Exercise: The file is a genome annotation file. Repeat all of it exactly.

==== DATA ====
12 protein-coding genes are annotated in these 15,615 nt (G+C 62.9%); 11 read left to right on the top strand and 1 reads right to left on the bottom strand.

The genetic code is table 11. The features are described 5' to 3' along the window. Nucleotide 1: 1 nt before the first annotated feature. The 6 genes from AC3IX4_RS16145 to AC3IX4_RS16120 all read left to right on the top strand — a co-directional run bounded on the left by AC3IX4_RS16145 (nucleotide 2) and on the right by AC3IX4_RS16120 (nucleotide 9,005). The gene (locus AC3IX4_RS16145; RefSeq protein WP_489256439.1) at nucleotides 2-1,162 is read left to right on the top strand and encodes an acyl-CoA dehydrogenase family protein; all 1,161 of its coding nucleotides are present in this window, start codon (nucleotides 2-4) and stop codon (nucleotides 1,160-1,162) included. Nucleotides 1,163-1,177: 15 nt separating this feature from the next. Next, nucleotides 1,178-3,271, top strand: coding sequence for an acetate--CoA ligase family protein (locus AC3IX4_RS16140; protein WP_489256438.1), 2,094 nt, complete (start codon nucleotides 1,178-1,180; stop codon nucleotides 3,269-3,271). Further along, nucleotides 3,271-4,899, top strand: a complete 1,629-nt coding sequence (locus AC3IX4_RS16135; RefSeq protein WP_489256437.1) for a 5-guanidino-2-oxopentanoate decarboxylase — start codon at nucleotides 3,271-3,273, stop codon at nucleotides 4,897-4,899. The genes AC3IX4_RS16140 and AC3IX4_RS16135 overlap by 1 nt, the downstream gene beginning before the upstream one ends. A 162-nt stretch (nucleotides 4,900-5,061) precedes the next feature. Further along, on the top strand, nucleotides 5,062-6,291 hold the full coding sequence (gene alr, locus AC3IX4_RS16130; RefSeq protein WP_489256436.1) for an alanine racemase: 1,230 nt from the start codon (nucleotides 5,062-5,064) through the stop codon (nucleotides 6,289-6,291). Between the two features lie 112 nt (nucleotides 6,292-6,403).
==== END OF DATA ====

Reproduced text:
12 protein-coding genes are annotated in these 15,615 nt (G+C 62.9%); 11 read left to right on the top strand and 1 reads right to left on the bottom strand.

The genetic code is table 11. The features are described 5' to 3' along the window. Nucleotide 1: 1 nt before the first annotated feature. The 6 genes from AC3IX4_RS16145 to AC3IX4_RS16120 all read left to right on the top strand — a co-directional run bounded on the left by AC3IX4_RS16145 (nucleotide 2) and on the right by AC3IX4_RS16120 (nucleotide 9,005). The gene (locus AC3IX4_RS16145; RefSeq protein WP_489256439.1) at nucleotides 2-1,162 is read left to right on the top strand and encodes an acyl-CoA dehydrogenase family protein; all 1,161 of its coding nucleotides are present in this window, start codon (nucleotides 2-4) and stop codon (nucleotides 1,160-1,162) included. Nucleotides 1,163-1,177: 15 nt separating this feature from the next. Next, nucleotides 1,178-3,271, top strand: coding sequence for an acetate--CoA ligase family protein (locus AC3IX4_RS16140; protein WP_489256438.1), 2,094 nt, complete (start codon nucleotides 1,178-1,180; stop codon nucleotides 3,269-3,271). Further along, nucleotides 3,271-4,899, top strand: a complete 1,629-nt coding sequence (locus AC3IX4_RS16135; RefSeq protein WP_489256437.1) for a 5-guanidino-2-oxopentanoate decarboxylase — start codon at nucleotides 3,271-3,273, stop codon at nucleotides 4,897-4,899. The genes AC3IX4_RS16140 and AC3IX4_RS16135 overlap by 1 nt, the downstream gene beginning before the upstream one ends. A 162-nt stretch (nucleotides 4,900-5,061) precedes the next feature. Further along, on the top strand, nucleotides 5,062-6,291 hold the full coding sequence (gene alr, locus AC3IX4_RS16130; RefSeq protein WP_489256436.1) for an alanine racemase: 1,230 nt from the start codon (nucleotides 5,062-5,064) through the stop codon (nucleotides 6,289-6,291). Between the two features lie 112 nt (nucleotides 6,292-6,403).